Miss Annie nodded again, a quick little nod. She looks like she'll break if she moves more than just a bit. Lately her dark skin is stretched tight across her bones, as if it shrank in the wash and didn't stretch out again. But her mind is sharp.

-Vernon,- she said, -you ought to tell that story to someone. Or else write it down. Not just the dream the whole thing."

I laughed. -You know me better than that. I'm not going to spend the summer writing something I don't have to. School is bad enough."

She looked out the window for a moment, as if the answer was there. "That's what those dreams want. They want to be told."

"A dream can't want something, Miss Annie."

"It can, too." She smiled. "Dreams can make you so scared or addled or miserable that you'll do whatever you have to just to be free of them."

"Not me." I shook my head like I had everything undercontrol. -I just tell them to go away and leave me alone."

-You might as well stick a seed in the ground and tell it not to grow," Miss Annie said. -It will come out of the dark one way or another."

"It won't either," I said.

But, of course, it did.

As for me, I grew up with a million kids. There are five just in my family: Steph, Tony, me, Sandra, and Ben. Steph lives out in the suburbs now; she's married, and she works in a lab. And Tony is in college. He's the first one in our family to go. He graduated from Tech last year and got a scholarship.

My family's Catholic. When we were little, we used to walk to church in a long line, holding hands. Somebody took a picture of that, and I love to look at it. It's like we're the whole world, we look so different: some blond, some dark, some with long hair, some real short, Tony already tall, and Ben sitting like a little puppet on Daddy's arm. My mom's in the picture, too. I've studied her face. Sometimes I put my finger on it like I could really touch her. The way she looks in that picture is just the way she was: kind and honest and brave. She had dark eyes and hair and she was heavy, so she usually wore pants and a baggy shirt, even to church. People say I look like her, but I'm not sure. I'm big for my age, and my eyes are brown, and my hair is dark brown, which is the way she was.

My mom died of a stroke three years ago. She was at her job, sitting at a sewing machine in a factory over in Hampden, and she keeled over. We kids didn't know anything about it. We came home from school and we played just like always, and ate up half the food in the refrigerator, which we weren't supposed to do. And she didn't come home, and we kept on waiting, and finally Steph said, "We ought to do our homework." So some of them-not me -were doing it, and Daddy came in. We knew something bad had happened then. He worked the three-to-eleven shift, so he'd come home right in the middle of work. And his eyes were red. I'd never seen him cry before; I'd never even thought that he could cry. And he told us.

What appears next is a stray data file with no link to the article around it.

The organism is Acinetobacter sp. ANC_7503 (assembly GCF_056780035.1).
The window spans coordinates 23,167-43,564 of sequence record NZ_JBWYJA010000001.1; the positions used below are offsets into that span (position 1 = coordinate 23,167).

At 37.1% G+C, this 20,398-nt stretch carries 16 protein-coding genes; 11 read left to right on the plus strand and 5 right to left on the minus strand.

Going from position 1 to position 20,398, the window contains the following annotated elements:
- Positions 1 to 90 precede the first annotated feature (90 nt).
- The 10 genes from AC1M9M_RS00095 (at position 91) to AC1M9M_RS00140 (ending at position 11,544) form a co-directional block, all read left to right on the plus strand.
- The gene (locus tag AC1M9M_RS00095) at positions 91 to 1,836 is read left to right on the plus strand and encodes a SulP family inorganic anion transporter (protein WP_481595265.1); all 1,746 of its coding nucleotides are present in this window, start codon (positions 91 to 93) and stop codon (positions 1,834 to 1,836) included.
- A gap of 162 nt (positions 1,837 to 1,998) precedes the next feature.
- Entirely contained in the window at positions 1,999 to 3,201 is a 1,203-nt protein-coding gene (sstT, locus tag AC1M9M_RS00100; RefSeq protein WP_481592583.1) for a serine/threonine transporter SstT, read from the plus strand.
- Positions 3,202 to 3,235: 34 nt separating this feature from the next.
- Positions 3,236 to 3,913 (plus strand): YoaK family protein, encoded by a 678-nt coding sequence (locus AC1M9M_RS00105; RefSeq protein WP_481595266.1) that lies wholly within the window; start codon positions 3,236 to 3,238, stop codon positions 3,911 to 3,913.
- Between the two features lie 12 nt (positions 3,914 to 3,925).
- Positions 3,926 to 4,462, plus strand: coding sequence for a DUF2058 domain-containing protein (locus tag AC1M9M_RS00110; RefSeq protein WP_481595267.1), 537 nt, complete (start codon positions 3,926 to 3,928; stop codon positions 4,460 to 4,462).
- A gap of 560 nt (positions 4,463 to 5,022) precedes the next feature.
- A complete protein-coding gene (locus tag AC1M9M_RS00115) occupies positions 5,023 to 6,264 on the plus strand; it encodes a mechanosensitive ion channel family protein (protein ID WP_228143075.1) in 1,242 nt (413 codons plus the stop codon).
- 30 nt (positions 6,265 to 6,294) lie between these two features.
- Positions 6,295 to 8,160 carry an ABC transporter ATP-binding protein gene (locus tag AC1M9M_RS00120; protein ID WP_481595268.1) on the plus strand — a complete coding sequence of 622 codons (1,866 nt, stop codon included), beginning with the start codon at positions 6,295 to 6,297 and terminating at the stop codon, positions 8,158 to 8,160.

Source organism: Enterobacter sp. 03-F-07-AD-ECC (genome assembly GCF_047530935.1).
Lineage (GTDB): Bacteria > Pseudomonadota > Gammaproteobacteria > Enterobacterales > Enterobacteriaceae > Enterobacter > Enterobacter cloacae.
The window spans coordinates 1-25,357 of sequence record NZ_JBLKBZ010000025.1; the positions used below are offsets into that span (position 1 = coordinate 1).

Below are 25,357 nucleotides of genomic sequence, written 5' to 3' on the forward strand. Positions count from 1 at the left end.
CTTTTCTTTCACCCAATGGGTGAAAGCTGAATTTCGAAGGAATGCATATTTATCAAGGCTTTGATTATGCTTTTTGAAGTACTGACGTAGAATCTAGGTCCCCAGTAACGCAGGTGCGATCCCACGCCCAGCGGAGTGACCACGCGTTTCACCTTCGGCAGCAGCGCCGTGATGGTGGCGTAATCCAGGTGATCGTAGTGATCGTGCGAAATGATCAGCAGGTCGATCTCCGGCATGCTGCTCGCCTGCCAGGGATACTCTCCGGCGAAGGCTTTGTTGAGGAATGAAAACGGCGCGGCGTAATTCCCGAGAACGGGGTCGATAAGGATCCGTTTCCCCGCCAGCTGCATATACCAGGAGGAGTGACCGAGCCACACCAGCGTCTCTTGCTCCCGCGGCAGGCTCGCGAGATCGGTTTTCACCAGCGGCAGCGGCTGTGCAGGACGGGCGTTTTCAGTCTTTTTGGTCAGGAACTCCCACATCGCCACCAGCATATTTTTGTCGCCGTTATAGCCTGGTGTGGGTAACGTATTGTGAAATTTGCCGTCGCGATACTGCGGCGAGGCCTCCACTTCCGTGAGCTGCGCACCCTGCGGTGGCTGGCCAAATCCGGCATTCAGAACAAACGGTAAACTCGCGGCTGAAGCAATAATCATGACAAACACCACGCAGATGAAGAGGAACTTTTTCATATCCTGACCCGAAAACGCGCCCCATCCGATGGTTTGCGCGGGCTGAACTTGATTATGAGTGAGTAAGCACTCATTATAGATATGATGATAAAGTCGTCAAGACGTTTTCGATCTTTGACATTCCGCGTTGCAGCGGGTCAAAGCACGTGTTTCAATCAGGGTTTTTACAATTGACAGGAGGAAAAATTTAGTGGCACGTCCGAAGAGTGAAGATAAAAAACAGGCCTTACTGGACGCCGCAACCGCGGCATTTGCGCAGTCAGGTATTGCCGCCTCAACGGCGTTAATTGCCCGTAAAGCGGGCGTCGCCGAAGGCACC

We've gotten along without her, but it's been hard. My dad is a quiet person. He's frail-looking, and after Mom died he seemed to get paler and smaller. Sometimes we didn't even notice he was home, with all the noise us kids made. It didn't use to be like that. I remember times when he'd come in from work and put one finger to his lips to keep us quiet. He'd line us up behind him. We'd creep into the kitchen and grab Mom from behind. She'd shriek and swat at us, and we'd fall down laughing.

It's not his fault things changed. Daddy will do anything for you. He never yells, and if he sees something is bothering you, he'll try to make you feel better. He'll buy you a candy bar and slip it to you behind his back so the other kids don't see. He'll give you a dollar, or tell you something he overheard about the Orioles' latest trade, or he'll sit down and try to work your problem out one point at a time. He tries, but he can't be Mom.

You see, Mom could make you feel special even if you had a face like a garbage-can lid. She hugged you on the outside and the inside, too. I'm the one in the family who was bad in school...

Crazy Lady!. Copyright © by Jane Conly. Reprinted by permission of HarperCollins Publishers, Inc. All rights reserved. Available now wherever books are sold.
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Customer Reviews

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Sort by: Showing all of 11 Customer Reviews
  • Anonymous

    Posted February 13, 2007

    This book is nothing special

    I found this book very boring. I like to read alot of good books and this is not one of them. I do not recomend this for kids under 12. They will too find it very boring. Some parts of the book were okay, but for the most part, the book is not fantastic.

    1 out of 1 people found this review helpful.

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  • Anonymous

    Posted October 26, 2006

    THIS BOOK WAS GREAT!